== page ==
Before bottling, Art will rack the wine—that is, separate the wine from the sediment. He inches a long, plastic tube into the neck of the jug, just above the marbles, then sucks on the other end to start the siphon. The heady, musky aroma hangs in the air as the liquid quietly slurps from the hose into the waiting empty bottles.
Linda arrives home from picking grapes at a friend’s house and reports the hydrometer reading—a device that measures sugar density, which translates to potential alcohol—on the friend’s freshly crushed Pinot Gris juice: 22 Brix.
Art and Linda grin. The friend’s reading may bode well for them, too. The buzz around the backyards in September 2005 was that the summer’s many gorgeous growing days were translating into fine wine for winemakers all over the area.
“This could be our year,” says Linda, sniffing an open bottle of muscatel. Art reaches for his corking machine, which he splurged on after his old hand-corker tore up his hand.
He sets a bottle under the lever and plops a cork into a square hole above it. As he pulls down the handle, the cork compresses as a bolt drives it down into the bottle’s neck. “It’s been said by some that if you don’t get good wine this year, you don’t know what you’re doing,” he says, moving the next bottle into the corker assembly-line style. “I guess we’re about to find out.”
He pulls the lever again, then looks down and laughs. “I just corked an empty bottle.”
In the coming weeks, the Schuberts will inspect and de-stem their harvested grapes then crush them little by little in a food processor fitted with a plastic blade. (“Purists would probably frown on this,” says Art. “They’ll say ‘You’ll break the seeds, it’ll taste bad.’”)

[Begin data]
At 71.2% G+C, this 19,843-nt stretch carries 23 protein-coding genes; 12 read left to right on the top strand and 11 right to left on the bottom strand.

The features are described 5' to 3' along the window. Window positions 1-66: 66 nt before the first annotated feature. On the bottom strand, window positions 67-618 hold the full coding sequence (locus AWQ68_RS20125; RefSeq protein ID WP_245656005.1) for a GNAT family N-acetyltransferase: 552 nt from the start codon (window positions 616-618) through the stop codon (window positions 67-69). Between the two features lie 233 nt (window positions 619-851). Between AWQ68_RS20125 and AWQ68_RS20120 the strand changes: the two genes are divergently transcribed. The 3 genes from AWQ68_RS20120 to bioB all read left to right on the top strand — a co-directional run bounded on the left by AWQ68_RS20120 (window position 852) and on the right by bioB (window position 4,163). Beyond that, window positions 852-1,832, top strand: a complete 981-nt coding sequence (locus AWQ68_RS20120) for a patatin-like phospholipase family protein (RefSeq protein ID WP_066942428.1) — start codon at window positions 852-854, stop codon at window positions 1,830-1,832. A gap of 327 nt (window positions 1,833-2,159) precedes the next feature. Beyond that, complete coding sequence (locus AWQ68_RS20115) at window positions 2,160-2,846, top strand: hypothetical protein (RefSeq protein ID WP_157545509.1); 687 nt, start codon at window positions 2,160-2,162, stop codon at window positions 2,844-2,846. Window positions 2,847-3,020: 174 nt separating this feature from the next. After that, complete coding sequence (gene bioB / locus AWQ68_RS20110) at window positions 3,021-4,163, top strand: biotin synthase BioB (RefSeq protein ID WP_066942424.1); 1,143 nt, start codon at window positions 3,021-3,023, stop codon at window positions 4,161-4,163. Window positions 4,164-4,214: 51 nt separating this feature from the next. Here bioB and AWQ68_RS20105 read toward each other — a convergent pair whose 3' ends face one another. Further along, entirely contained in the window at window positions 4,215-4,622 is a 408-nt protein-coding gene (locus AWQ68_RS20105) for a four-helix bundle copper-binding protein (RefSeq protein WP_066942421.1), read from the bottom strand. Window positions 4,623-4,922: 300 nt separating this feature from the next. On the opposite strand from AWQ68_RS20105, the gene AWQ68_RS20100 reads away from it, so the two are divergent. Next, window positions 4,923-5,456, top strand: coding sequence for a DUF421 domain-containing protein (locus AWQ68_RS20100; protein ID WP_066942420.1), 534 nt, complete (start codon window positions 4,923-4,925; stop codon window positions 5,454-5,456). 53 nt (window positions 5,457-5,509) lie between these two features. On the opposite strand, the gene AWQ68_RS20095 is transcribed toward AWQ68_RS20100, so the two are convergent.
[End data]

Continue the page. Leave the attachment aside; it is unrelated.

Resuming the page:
Then they’ll check acidity and sugar levels, make adjustments for taste, and toss in a little sulphur dioxide so the bacterias and wild yeasts don’t take off. For white wines, they’ll press the processed grapes through a strainer bag on an old antique press in the garage, then let the juice settle in glass jugs, rack it, then let it settle again before fermenting. Red wine has a similar process, but the skins and pulp are left on during the fermenting process, and the juice is pressed when fermentation is complete.
After more than a decade of effort, there’s no denying the pair are thrilled with the possibilities afforded by this summer’s weather and their increasing mastery over the tiny vineyard.
Art presses a piece of gold foil over a corked bottle and dips it into a pot of water boiling atop a camp stove on the basement floor. The foil shrinks around the bottle mouth on contact. “It’s a little like sports—it isn’t that you achieve some level of greatness, and then you’re done. There’s no end to the things you can learn about it.”
He lines up a foiled bottle between two parallel hunks of 2-by-4’s, then presses down one of the adhesive labels made on their home computer. It reads “Pinebrook Terrace,” and shows a picture of their house, viewed from the vineyard. “So many bottles have pictures of their chateaus,” says Linda. “We figured we would, too.”
Art shrugs. “It’s nice to put something on besides masking tape.”